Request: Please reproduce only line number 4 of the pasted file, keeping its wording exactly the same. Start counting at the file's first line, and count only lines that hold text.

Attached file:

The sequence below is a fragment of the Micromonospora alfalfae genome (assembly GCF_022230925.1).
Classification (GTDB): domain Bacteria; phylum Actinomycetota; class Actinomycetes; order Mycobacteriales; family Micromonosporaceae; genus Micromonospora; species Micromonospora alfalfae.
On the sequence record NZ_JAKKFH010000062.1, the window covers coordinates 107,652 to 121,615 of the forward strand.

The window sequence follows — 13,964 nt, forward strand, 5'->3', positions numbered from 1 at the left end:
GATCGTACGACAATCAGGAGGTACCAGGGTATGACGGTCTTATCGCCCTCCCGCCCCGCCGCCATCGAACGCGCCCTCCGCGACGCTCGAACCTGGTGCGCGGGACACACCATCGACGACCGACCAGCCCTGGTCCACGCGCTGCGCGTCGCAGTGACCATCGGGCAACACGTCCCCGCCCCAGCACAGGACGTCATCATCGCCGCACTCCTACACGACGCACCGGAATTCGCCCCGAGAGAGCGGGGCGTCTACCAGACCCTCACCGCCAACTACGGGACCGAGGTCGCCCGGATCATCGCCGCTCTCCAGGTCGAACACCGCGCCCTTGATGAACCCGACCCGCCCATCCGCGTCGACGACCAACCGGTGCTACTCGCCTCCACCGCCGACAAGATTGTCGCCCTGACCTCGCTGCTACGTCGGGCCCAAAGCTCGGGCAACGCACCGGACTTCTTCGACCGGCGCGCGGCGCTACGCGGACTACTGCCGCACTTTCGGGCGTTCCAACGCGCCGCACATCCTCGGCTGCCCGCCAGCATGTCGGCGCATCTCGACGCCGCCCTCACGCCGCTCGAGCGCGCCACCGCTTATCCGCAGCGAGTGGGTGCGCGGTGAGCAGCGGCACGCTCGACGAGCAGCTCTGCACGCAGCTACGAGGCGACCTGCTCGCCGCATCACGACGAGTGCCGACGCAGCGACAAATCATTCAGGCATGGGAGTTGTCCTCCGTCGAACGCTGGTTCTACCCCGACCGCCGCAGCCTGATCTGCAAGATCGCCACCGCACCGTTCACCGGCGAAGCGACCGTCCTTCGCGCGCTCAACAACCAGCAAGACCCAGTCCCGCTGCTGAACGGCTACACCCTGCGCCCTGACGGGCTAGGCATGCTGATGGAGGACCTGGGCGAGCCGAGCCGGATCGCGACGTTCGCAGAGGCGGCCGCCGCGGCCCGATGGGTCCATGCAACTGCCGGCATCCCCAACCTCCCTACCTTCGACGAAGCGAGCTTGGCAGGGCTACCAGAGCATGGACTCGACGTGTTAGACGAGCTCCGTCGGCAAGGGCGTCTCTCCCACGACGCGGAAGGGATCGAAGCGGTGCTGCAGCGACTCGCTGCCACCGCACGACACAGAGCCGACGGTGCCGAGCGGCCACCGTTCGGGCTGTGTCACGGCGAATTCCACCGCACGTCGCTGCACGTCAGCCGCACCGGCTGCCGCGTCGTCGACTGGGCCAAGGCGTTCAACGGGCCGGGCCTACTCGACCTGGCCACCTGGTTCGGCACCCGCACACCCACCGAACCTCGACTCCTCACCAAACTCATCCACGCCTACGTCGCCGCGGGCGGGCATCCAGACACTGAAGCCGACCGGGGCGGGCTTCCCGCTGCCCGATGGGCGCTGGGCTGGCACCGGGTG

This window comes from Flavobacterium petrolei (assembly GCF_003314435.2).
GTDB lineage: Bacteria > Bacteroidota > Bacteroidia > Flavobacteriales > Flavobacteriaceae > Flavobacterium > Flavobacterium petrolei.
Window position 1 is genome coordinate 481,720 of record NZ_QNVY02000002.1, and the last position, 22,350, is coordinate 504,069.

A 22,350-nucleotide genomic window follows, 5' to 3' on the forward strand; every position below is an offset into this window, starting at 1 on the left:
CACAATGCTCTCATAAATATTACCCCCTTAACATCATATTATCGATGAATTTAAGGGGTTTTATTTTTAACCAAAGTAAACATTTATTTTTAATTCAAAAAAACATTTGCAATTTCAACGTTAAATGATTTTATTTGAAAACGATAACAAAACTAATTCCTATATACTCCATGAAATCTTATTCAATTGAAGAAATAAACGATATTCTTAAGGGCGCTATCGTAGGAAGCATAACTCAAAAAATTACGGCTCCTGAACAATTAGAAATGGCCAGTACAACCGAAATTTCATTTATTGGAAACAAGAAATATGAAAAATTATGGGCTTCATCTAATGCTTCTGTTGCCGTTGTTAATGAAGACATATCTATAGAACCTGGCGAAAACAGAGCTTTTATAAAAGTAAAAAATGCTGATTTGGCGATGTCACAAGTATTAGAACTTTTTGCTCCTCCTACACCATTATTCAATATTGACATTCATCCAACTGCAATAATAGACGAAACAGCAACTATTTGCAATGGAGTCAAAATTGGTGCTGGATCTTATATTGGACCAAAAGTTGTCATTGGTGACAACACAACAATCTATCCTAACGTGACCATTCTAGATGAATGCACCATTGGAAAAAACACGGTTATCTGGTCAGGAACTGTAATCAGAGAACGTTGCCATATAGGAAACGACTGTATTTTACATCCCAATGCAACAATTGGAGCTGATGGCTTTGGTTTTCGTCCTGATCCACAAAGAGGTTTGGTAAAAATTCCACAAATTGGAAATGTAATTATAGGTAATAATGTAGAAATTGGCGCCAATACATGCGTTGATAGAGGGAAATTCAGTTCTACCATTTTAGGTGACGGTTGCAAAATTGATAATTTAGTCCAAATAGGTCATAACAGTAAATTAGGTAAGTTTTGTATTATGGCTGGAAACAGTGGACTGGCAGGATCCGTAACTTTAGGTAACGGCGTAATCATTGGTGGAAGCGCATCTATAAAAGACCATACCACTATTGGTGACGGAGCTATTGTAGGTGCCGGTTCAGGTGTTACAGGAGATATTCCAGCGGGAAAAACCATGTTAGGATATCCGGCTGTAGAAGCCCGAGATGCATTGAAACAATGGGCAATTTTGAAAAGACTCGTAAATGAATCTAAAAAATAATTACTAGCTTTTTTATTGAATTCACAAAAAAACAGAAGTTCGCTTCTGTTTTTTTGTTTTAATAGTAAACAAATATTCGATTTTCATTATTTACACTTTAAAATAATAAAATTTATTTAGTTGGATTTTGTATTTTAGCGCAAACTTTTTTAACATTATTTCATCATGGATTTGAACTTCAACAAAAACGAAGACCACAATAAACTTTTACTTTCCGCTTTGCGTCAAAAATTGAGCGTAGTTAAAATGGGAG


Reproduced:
The window sequence follows — 13,964 nt, forward strand, 5'->3', positions numbered from 1 at the left end: